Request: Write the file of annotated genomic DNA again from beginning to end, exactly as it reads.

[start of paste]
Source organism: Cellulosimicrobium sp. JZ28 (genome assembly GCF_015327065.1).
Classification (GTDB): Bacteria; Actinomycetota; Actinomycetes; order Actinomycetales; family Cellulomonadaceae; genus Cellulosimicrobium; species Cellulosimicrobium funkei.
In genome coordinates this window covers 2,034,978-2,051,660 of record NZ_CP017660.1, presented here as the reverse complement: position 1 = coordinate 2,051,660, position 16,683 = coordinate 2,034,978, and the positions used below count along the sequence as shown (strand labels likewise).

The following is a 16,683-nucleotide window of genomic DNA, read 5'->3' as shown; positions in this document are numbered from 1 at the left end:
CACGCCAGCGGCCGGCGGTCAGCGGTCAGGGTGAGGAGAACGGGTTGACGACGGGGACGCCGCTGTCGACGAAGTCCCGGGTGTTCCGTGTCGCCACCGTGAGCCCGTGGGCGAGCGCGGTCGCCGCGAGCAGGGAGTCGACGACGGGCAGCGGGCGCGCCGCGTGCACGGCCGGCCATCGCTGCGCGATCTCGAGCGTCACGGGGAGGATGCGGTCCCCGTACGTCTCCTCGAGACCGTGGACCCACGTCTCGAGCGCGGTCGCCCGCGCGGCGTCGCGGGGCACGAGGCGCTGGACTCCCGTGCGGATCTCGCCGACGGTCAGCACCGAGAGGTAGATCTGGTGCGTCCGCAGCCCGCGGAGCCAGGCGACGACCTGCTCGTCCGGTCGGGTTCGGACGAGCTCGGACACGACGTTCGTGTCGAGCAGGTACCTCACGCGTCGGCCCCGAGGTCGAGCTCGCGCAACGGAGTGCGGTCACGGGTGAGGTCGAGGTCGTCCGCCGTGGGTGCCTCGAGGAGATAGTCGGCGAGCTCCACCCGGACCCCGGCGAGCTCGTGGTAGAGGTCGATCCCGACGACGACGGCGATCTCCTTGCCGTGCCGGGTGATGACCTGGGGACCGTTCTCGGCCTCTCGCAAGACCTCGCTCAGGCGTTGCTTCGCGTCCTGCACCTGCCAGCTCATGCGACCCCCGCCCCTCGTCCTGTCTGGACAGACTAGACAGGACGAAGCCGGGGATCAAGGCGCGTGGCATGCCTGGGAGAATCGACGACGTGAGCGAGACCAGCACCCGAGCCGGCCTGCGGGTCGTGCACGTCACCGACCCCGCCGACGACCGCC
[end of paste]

Source organism: Cellulosimicrobium sp. JZ28 (genome assembly GCF_015327065.1).
Classification (GTDB): Bacteria; Actinomycetota; Actinomycetes; order Actinomycetales; family Cellulomonadaceae; genus Cellulosimicrobium; species Cellulosimicrobium funkei.
In genome coordinates this window covers 2,034,978-2,051,660 of record NZ_CP017660.1, presented here as the reverse complement: position 1 = coordinate 2,051,660, position 16,683 = coordinate 2,034,978, and the positions used below count along the sequence as shown (strand labels likewise).

The following is a 16,683-nucleotide window of genomic DNA, read 5'->3' as shown; positions in this document are numbered from 1 at the left end:
CACGCCAGCGGCCGGCGGTCAGCGGTCAGGGTGAGGAGAACGGGTTGACGACGGGGACGCCGCTGTCGACGAAGTCCCGGGTGTTCCGTGTCGCCACCGTGAGCCCGTGGGCGAGCGCGGTCGCCGCGAGCAGGGAGTCGACGACGGGCAGCGGGCGCGCCGCGTGCACGGCCGGCCATCGCTGCGCGATCTCGAGCGTCACGGGGAGGATGCGGTCCCCGTACGTCTCCTCGAGACCGTGGACCCACGTCTCGAGCGCGGTCGCCCGCGCGGCGTCGCGGGGCACGAGGCGCTGGACTCCCGTGCGGATCTCGCCGACGGTCAGCACCGAGAGGTAGATCTGGTGCGTCCGCAGCCCGCGGAGCCAGGCGACGACCTGCTCGTCCGGTCGGGTTCGGACGAGCTCGGACACGACGTTCGTGTCGAGCAGGTACCTCACGCGTCGGCCCCGAGGTCGAGCTCGCGCAACGGAGTGCGGTCACGGGTGAGGTCGAGGTCGTCCGCCGTGGGTGCCTCGAGGAGATAGTCGGCGAGCTCCACCCGGACCCCGGCGAGCTCGTGGTAGAGGTCGATCCCGACGACGACGGCGATCTCCTTGCCGTGCCGGGTGATGACCTGGGGACCGTTCTCGGCCTCTCGCAAGACCTCGCTCAGGCGTTGCTTCGCGTCCTGCACCTGCCAGCTCATGCGACCCCCGCCCCTCGTCCTGTCTGGACAGACTAGACAGGACGAAGCCGGGGATCAAGGCGCGTGGCATGCCTGGGAGAATCGACGACGTGAGCGAGACCAGCACCCGAGCCGGCCTGCGGGTCGTGCACGTCACCGACCCCGCCGACGACCGCC